Ministers must explore retailer levy if they want to tackle obesity emergency
Alison Johnstone MSP, Health spokesperson for the Scottish Greens, today (6 Dec) responded to the latest worrying figures on obesity by highlighting the option of a levy on big retailers to reduce the amount of unhealthy food they promote.
Figures show that in 2015, 65 per cent of adults were overweight, including 29 per cent who were obese. 28 per cent of children were at risk of being overweight, including 15 per cent at risk of obesity. And prevalence of Type 2 diabetes continues to increase steadily.
At today's Health Committee in Parliament, Alison sparked discussion about the role of retailers, noting that private companies are profiting from unhealthy food sales while the public purse picks up the cost of treating associated ill-health.
The Scottish Greens 2016 manifesto proposed a levy on retailers of unhealthy foods, a measure described as "the only innovative public health proposal" by the University of Edinburgh's Global Public Health Unit.
In committee, expert witnesses noted that while many retailers are part of the Government-funded Healthy Living Programme, this has not made a difference to obesity figures.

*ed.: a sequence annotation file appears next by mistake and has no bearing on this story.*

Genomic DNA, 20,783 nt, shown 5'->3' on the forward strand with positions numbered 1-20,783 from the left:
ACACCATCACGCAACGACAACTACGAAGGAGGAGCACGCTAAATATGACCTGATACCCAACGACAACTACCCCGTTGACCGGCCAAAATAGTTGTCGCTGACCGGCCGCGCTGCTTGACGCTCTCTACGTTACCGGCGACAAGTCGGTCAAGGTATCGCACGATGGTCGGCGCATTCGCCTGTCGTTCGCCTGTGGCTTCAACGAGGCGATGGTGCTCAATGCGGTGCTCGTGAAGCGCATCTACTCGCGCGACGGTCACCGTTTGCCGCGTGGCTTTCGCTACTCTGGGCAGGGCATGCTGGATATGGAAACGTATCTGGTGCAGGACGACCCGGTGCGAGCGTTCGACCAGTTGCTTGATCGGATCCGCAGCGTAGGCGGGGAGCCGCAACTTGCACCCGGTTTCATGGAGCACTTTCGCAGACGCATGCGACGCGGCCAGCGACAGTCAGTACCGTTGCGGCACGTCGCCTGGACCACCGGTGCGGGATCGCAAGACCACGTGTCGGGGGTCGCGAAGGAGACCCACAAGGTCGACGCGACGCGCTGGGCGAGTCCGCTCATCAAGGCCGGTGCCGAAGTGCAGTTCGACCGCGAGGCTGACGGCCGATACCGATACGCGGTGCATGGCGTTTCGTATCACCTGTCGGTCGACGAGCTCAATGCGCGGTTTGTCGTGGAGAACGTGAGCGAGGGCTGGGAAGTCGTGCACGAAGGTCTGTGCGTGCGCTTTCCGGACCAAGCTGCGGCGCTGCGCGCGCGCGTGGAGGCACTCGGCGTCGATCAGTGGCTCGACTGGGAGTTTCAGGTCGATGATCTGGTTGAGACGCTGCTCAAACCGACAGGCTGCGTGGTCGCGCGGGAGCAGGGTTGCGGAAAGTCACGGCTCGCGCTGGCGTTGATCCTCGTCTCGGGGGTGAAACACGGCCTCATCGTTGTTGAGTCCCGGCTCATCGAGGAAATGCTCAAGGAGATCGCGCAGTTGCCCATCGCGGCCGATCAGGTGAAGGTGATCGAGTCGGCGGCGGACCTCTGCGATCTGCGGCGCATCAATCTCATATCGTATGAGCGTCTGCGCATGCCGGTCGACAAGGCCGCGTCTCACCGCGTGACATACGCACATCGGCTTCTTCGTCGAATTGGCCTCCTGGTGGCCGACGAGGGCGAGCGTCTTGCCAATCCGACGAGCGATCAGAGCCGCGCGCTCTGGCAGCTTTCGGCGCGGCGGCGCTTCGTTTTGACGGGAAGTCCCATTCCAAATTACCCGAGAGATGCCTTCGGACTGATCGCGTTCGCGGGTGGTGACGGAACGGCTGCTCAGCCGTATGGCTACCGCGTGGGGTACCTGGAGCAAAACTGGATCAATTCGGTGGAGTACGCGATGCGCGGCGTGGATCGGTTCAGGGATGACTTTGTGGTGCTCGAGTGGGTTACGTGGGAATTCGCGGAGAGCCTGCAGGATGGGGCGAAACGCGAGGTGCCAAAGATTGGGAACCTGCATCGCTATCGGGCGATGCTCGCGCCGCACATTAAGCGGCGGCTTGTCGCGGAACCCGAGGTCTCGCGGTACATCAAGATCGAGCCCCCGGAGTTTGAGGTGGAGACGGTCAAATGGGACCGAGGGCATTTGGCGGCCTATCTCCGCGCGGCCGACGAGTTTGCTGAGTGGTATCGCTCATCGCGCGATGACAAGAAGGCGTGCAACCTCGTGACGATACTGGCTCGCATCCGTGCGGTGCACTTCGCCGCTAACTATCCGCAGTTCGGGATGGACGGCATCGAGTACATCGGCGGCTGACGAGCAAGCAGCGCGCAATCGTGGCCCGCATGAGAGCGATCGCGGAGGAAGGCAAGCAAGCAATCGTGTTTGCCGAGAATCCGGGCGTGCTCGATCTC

Alison Johnstone MSP said:
"The evidence to the Health Committee is clear. Big retailers are promoting unhealthy food, increasing the amount that people buy. The links between obesity and serious health conditions such as cancer and diabetes are well understood, and we cannot shy away from bold action on this issue.
"To date the Scottish Government's effort has been half-hearted. With obesity figures refusing to budge, the time for radical measures has arrived. There is no one measure to fix the problem but that doesn't mean doing nothing. Public health experts welcome the idea of a levy on big retailers, and Scottish Ministers must explore this if they want to stand up to big business and tackle this public health emergency."